While most experienced drivers are completely tuned in to the road ahead of them, distractions can have a huge impact. In fact, distractions within vehicles was the second leading reason for over 2000 accidents in 2020, only behind impairment due to alcohol.
There are plenty of things that can draw your attention away from driving. With some insights from van leasing company, Van Ninja we’ll take you through some of the most common distractions that can occur. This way you’ll know what to be cautious of and avoid while you’re on the road.
Tailgating: the biggest distraction for motorists
Not every distraction comes from within your vehicle, as driving safely also takes into account the environment and other traffic. In a survey conducted by IAM RoadSmart of 1,000 British motorists, tailgating was one of the most popular responses, with 30% stating it’s the biggest distraction.
Tailgating is the act of driving within a short distance of a vehicle ahead of you, and it’s not just frustrating to feel like you’re being followed closely or hurried, but it’s also dangerous.
The appropriate stopping distance between vehicles varies depending on the speed limit and driving conditions, so if you’re having to make a quick emergency brake you’re more likely to be involved in an accident.
There’s no real way to avoid other people tailgating you, but when you’re behind the wheel of your own car, it’s important to stay calm and drive within the limits and laws of the Highway Code.
Eating & drinking: you could be fined for careless driving
Despite the myths you might have heard like wearing flip-flops or smoking, it’s not illegal in the UK to eat or drink while driving.
It’s always good to carry a bottle of water with you to avoid dehydration, especially as research has found that it can have an impact on concentration. It was discovered that even a reduction of 2 or 3% hydration can result in a drop of 20% drop in concentration.
However, if a police officer perceives you to be distracted from your driving while eating or drinking, you could be fined for careless driving. This comes with a fine of £100 and between three to nine penalty points on your license for four years.
To avoid being distracted by eating and drinking, have a bottle close by that you can take a drink from quickly, so your hands aren’t occupied for too long. For food, it might be better to avoid anything that you can’t grab with a single hand so you can keep the other on the wheel.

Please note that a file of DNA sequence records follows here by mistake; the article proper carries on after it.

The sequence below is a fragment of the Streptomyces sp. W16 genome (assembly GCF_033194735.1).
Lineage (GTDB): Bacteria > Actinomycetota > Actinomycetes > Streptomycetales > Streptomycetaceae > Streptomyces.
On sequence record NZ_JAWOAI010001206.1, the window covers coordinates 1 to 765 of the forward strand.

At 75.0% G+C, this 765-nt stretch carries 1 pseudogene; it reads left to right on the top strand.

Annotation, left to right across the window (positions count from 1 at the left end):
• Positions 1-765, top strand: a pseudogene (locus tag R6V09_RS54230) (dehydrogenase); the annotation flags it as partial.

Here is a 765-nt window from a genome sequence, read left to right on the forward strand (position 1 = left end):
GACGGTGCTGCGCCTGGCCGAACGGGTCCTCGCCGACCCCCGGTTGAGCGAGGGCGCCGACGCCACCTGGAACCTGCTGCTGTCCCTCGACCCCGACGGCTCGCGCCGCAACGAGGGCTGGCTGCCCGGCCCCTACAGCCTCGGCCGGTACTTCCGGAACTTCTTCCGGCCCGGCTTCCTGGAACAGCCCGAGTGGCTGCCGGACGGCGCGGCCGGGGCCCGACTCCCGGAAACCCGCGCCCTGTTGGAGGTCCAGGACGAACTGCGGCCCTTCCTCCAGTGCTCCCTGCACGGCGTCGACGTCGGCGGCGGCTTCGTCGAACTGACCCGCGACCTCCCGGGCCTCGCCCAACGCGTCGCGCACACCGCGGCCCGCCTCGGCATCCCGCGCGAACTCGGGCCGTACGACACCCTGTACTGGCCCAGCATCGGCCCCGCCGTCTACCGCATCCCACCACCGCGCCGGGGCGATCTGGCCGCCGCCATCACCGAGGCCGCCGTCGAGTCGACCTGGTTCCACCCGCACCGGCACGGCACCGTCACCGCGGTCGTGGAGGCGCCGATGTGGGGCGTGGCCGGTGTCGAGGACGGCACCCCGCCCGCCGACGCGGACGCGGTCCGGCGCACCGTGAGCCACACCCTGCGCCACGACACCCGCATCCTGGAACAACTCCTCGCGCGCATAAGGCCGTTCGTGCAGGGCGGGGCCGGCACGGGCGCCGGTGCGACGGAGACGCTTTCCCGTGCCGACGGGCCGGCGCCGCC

But for the safest results, wait until your vehicle has come to a halt before reaching for snacks and drinks.
Mobile phones: keep them out of sight and out of mind
No matter whether you’re a car owner or leasing a van, mobile phones have advanced to the point where most of the global population own a smartphone. Research from Uswitch found that at the start of 2022, there were 71.8 million mobile connections in the UK.
This means that more than ever there’s the opportunity to get distracted while on the road, and in 2020 the UK government recorded that 17 people were killed and 499 were injured in collisions that were caused by the use of a mobile phone behind the wheel. Using a mobile phone, satnav, or tablet while driving is illegal, and the maximum possible fine is £1,000 as well as 6 penalty points on your license. In extreme cases, it could result in a driving ban.
If you need your phone for entertainment or directions from a navigation app, connect your phone to your car entertainment system either through Bluetooth, an aux cord or USB cable. Letting contacts know that you’ll be behind the wheel also helps to avoid any phone calls coming through, further distracting you. While it’s tempting to have a quick check of your screen when you hear a text ping through, wait until you’re safely parked and stationary before you open it.
Many drivers actually put their phone away in the glovebox while driving – out of sight, out of mind.
The most crucial thing is not to let the frustration or stress of a reckless driver around you affect your driving. And you can keep your mind at ease knowing you’re operating your vehicle within the law and not at fault.